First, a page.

What is the diploma or training required today to practice your profession?

    You need a doctorate (bachelor’s degree + 8 years of study), and in general you need to have completed one or more post-doctorates (research contracts), often abroad. You must have an exemplary academic record and have demonstrated that you conduct independent research leading to publications in reputable international journals. Typically, the CNRS hires 5 researchers in earth sciences per year for the whole country. In 2020, there are 80 candidates for these 5 positions. The last researchers hired by the CNRS in the Volcanology team of the Magmas and Volcanoes Laboratory were hired in 2006 and 2020. As far as other types of positions are concerned, the Volcanology team has hired 1 professor, 2 lecturers, 2 physicists and 3 researchers attached to the IRD over the last ten years. It is therefore a very competitive profession. Competition continues to obtain funding to carry out our projects (about 10% of the projects submitted to the National Research Agency are subsidised). To face up to this competition, and to persevere despite the difficulties that may arise, you need to be highly motivated.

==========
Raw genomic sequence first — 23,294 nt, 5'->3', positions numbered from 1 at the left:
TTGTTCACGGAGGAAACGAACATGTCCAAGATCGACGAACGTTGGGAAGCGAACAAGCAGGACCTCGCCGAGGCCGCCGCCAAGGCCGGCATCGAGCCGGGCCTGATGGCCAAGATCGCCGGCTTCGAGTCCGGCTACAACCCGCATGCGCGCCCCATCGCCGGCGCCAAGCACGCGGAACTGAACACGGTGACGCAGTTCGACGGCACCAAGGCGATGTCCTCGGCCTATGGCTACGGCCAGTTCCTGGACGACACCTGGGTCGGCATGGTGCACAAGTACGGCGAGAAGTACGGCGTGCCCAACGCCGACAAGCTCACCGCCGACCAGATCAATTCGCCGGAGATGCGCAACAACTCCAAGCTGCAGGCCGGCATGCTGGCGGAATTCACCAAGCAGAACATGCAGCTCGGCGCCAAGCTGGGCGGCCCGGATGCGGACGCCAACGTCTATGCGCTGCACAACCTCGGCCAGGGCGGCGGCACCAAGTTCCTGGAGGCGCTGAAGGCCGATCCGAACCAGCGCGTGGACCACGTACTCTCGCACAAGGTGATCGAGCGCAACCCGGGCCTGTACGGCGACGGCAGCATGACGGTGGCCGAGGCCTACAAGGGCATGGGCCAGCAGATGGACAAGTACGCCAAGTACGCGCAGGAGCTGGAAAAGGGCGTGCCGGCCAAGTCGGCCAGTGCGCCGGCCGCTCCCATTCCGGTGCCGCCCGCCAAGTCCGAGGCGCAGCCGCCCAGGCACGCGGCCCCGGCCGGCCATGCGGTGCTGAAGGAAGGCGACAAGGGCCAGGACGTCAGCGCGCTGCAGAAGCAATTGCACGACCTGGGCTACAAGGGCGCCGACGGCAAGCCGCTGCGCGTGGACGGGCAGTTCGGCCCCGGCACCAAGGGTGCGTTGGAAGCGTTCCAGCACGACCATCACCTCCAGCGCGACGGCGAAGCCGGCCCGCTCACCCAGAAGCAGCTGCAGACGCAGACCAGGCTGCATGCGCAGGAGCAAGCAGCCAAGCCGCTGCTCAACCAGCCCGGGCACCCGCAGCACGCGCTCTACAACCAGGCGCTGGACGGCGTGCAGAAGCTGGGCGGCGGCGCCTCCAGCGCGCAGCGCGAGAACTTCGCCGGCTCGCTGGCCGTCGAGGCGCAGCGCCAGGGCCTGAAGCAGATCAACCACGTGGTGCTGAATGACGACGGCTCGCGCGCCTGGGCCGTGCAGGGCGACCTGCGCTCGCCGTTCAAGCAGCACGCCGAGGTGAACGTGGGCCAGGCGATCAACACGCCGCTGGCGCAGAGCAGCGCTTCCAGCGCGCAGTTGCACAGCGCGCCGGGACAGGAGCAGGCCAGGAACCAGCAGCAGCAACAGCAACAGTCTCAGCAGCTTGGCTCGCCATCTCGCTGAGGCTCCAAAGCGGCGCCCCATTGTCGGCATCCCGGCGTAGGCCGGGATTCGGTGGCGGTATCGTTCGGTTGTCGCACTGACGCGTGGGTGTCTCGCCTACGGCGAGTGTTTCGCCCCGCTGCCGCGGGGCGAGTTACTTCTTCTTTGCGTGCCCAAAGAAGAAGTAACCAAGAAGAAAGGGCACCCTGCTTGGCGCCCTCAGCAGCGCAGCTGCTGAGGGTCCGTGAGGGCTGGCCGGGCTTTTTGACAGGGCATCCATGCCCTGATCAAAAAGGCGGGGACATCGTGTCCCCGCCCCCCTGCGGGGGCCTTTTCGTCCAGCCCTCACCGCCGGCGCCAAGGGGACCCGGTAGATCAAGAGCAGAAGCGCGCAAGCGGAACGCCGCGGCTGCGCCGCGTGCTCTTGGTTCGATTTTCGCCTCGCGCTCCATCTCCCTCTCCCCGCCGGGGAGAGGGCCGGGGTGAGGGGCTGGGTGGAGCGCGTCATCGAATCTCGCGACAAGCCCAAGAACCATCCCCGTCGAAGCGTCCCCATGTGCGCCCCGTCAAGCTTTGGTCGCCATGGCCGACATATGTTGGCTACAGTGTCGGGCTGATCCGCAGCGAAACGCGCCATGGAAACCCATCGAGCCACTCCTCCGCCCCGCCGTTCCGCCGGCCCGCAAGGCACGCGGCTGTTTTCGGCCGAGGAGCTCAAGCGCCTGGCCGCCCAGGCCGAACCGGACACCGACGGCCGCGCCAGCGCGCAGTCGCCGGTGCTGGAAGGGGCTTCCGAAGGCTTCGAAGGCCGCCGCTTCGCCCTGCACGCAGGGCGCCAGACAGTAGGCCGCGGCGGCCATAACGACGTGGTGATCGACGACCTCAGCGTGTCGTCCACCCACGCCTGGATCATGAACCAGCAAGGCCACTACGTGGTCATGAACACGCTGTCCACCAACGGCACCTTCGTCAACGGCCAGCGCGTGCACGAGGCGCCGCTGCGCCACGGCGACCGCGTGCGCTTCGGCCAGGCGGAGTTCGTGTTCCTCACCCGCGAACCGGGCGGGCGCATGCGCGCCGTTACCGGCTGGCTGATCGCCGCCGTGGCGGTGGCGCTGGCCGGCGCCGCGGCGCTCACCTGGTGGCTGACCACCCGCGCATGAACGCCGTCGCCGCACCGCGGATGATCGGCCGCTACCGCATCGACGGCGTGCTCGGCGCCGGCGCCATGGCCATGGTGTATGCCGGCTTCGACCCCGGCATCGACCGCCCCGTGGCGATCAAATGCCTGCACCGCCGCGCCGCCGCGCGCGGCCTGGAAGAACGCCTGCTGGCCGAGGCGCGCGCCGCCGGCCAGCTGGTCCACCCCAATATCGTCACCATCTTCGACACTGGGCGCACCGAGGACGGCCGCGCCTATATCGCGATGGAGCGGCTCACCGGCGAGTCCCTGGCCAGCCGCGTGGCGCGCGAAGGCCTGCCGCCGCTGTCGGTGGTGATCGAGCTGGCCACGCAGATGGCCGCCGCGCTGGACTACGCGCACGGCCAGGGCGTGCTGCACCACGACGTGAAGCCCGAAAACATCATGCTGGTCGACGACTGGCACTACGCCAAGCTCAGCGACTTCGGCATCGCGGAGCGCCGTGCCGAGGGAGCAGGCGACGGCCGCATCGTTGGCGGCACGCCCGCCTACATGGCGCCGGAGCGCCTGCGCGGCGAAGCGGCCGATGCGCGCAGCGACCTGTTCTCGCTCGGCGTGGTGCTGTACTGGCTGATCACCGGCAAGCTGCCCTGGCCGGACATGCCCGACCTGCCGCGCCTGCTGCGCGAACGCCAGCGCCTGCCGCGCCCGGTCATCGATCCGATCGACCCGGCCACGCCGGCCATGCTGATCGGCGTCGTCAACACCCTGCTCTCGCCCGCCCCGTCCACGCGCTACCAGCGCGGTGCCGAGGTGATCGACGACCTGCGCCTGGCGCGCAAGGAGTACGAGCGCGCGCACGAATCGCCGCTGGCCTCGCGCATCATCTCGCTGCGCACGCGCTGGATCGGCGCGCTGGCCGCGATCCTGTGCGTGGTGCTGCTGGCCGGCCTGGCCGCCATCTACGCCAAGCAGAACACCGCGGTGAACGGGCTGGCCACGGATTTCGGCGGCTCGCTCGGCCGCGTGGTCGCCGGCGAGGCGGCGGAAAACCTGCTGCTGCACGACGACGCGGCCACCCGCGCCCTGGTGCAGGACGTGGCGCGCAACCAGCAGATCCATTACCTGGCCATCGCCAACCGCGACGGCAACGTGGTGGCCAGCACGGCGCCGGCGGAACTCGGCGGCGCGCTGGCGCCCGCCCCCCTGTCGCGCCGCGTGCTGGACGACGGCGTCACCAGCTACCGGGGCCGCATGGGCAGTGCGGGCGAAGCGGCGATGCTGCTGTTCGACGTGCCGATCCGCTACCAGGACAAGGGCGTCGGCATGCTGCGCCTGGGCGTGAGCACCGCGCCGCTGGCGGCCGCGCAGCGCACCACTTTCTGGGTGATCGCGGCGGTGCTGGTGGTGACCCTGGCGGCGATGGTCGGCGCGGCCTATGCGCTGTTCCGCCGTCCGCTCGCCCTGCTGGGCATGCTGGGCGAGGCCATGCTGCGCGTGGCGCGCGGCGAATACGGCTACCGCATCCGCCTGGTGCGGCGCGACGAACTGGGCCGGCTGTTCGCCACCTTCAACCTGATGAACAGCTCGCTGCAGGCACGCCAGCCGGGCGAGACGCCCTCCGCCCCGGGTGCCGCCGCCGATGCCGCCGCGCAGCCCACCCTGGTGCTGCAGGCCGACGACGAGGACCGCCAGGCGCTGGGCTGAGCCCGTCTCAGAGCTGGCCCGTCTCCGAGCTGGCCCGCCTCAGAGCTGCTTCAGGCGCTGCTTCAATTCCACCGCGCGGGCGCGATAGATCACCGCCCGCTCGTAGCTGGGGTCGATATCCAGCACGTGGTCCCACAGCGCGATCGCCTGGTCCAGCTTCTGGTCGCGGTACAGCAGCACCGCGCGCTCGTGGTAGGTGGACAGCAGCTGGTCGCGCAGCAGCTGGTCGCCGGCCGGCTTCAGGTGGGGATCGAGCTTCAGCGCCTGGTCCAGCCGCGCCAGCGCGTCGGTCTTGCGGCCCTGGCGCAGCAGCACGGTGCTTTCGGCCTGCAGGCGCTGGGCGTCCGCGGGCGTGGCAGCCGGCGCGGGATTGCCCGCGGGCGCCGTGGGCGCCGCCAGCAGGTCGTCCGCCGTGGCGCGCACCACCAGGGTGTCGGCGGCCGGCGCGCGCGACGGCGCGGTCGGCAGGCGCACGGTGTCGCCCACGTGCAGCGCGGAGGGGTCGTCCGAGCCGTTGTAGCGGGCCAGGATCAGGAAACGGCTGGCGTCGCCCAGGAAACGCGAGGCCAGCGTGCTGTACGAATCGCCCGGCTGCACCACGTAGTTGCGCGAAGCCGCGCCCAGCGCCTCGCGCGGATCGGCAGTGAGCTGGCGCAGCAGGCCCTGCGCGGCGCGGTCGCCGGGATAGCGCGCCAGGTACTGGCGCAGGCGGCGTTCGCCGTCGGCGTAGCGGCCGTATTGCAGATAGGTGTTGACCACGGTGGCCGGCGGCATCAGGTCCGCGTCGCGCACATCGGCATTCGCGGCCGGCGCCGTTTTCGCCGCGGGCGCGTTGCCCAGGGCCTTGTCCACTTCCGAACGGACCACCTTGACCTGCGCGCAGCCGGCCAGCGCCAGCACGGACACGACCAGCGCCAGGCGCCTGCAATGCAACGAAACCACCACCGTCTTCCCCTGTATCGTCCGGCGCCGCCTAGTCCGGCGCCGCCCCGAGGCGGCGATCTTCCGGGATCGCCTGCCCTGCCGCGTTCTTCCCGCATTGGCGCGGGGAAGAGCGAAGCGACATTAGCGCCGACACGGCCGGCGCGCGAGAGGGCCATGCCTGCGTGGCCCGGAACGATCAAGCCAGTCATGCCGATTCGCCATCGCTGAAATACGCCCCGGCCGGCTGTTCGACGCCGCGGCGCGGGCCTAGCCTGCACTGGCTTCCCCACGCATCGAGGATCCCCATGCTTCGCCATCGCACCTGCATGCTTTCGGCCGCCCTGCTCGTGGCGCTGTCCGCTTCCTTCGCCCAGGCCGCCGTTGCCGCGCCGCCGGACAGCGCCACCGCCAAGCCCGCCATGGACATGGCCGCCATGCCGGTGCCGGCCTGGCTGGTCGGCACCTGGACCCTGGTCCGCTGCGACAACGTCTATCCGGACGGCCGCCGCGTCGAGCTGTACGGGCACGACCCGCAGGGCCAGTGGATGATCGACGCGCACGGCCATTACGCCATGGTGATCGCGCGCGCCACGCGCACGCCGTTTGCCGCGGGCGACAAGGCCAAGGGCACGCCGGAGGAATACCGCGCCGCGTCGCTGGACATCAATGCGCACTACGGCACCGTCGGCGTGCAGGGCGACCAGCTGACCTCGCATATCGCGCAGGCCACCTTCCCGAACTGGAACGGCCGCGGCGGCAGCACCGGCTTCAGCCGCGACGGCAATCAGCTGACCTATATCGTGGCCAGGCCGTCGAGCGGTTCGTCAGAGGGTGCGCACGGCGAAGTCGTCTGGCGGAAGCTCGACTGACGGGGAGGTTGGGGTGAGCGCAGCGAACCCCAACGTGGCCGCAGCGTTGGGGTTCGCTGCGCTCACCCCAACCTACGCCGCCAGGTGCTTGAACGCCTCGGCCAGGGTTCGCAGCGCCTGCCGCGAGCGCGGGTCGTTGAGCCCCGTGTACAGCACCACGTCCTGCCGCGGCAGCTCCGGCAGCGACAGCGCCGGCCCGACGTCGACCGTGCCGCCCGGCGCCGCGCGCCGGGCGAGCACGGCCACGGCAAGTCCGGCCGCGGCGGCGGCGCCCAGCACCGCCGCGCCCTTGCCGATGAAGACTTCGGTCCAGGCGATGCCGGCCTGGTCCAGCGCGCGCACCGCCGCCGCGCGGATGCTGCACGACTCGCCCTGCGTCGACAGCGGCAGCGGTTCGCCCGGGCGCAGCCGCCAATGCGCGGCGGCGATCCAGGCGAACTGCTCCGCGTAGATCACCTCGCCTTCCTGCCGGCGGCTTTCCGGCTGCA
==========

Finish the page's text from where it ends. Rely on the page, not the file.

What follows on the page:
•  

    The volcanoes we study

    Understanding volcanism requires the acquisition of field data: visible and thermal imagery, geophysical campaigns, gas, rock and ash sampling for petrological and geochemical analyses, mapping of deposits and destruction, etc.

    Our targets depend on the current activity, research themes and our collaborations with French laboratories and observatories, as well as partner countries.

    Soufrière de Guadeloupe
    Piton de la Fournaise volcano
    Italian volcanoes
    Indonesian volcanoes
    Andean volcanism
    African volcanoes

     

     

Print Friendly, PDF & Email
Top